Recommended (Revolutionary) Reading: On why Kate Millett’s Sexual Politics remains so relevant to today’s most heated literary arguments, despite its being nearly fifty years old at this point.
During the riots in Baltimore following Freddie Gray’s death, the city’s chief librarian insisted her neighborhood branch remain open. Yesterday that librarian, Dr. Carla D. Hayden, was sworn in as the 14th librarian of Congress, the first woman and African-American to hold the position. We wonder what Dr. Hayden might make of our own Jacob Lambert‘s “Open Letter to the Person Who Wiped Boogers on My Library Book.”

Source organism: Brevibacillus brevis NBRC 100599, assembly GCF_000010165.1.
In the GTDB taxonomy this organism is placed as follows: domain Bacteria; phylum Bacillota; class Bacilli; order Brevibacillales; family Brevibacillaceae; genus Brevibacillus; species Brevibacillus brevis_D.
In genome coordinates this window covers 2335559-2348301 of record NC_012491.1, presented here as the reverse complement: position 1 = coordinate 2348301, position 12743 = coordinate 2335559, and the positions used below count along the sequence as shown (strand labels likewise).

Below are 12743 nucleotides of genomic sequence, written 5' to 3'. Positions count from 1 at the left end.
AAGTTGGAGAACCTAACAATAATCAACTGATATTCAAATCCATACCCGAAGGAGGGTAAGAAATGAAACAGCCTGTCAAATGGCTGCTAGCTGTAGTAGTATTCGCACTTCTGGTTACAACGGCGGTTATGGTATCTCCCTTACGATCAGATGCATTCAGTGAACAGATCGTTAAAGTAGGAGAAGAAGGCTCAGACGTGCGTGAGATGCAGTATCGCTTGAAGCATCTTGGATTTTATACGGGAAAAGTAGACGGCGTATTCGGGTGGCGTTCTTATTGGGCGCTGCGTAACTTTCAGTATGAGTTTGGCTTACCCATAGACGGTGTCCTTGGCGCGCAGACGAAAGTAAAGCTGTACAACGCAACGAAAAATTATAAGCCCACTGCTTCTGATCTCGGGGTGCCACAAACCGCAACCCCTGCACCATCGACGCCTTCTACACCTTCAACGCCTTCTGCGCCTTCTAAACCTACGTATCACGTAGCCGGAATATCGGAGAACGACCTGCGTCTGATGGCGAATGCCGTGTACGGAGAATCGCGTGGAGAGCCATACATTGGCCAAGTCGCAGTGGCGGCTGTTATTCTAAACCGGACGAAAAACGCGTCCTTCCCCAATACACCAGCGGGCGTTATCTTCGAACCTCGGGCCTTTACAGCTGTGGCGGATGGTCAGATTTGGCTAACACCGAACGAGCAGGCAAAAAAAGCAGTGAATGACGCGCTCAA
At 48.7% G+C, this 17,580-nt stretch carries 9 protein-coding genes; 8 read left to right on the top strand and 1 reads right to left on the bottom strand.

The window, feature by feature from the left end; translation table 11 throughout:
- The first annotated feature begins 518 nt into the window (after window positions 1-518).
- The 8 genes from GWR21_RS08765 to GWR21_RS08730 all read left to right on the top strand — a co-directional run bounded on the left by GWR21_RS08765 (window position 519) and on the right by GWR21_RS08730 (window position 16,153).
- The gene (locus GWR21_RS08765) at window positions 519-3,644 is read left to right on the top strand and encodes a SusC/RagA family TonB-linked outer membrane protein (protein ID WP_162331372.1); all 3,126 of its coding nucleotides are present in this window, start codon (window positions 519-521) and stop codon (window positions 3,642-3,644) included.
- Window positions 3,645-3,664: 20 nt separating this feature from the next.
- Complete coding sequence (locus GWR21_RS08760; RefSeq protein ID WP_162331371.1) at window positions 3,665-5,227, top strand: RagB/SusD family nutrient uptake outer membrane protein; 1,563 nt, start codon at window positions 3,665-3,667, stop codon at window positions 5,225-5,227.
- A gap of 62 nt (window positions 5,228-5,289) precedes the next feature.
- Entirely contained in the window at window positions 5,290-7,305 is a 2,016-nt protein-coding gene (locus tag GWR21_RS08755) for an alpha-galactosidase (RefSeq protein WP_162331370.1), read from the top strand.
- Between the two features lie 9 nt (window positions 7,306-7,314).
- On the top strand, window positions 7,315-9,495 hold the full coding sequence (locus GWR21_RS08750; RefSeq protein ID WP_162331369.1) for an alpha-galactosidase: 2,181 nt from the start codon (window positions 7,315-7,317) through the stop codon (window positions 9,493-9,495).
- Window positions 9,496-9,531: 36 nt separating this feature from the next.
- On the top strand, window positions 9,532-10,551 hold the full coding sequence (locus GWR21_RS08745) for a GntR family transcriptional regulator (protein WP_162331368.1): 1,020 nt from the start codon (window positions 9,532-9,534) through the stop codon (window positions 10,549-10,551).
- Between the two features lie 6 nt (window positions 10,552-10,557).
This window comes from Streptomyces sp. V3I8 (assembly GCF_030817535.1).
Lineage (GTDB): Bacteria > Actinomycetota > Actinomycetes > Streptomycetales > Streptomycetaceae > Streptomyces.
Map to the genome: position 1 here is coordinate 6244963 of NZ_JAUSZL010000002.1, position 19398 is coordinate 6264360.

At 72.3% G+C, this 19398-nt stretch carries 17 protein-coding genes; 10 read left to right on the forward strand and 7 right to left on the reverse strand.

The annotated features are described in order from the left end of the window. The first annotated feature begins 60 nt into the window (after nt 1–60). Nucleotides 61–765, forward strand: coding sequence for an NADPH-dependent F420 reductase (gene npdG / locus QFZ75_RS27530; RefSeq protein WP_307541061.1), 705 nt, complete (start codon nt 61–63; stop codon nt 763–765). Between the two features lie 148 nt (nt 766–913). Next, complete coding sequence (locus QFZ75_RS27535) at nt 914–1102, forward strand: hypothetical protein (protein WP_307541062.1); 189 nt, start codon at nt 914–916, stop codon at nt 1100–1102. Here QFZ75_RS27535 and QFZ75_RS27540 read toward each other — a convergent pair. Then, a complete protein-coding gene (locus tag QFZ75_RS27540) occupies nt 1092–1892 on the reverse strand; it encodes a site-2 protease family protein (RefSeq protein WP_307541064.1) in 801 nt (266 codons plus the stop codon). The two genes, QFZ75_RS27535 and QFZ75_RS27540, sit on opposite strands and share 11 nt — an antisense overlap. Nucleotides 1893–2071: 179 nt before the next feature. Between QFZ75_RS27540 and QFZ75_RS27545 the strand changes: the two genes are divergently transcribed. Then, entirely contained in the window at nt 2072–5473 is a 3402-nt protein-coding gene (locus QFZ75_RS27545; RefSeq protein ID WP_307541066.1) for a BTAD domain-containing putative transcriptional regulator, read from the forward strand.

“Her exchanges with Americans in small towns and rural communities are inspiring an appreciation of poetry and history – and remind us that poetry has value for all of our lives.” The Library of Congress appointed Tracy K. Smith to a second term as the 22nd Poet Laureate Consultant in Poetry for 2018-2019. For her second term, Smith edited an anthology called American Journal: Fifty Poems for Our Time, which will be published by Graywolf Press in association with the Library of Congress. Pair with: our review of Smith’s memoir, Ordinary Light.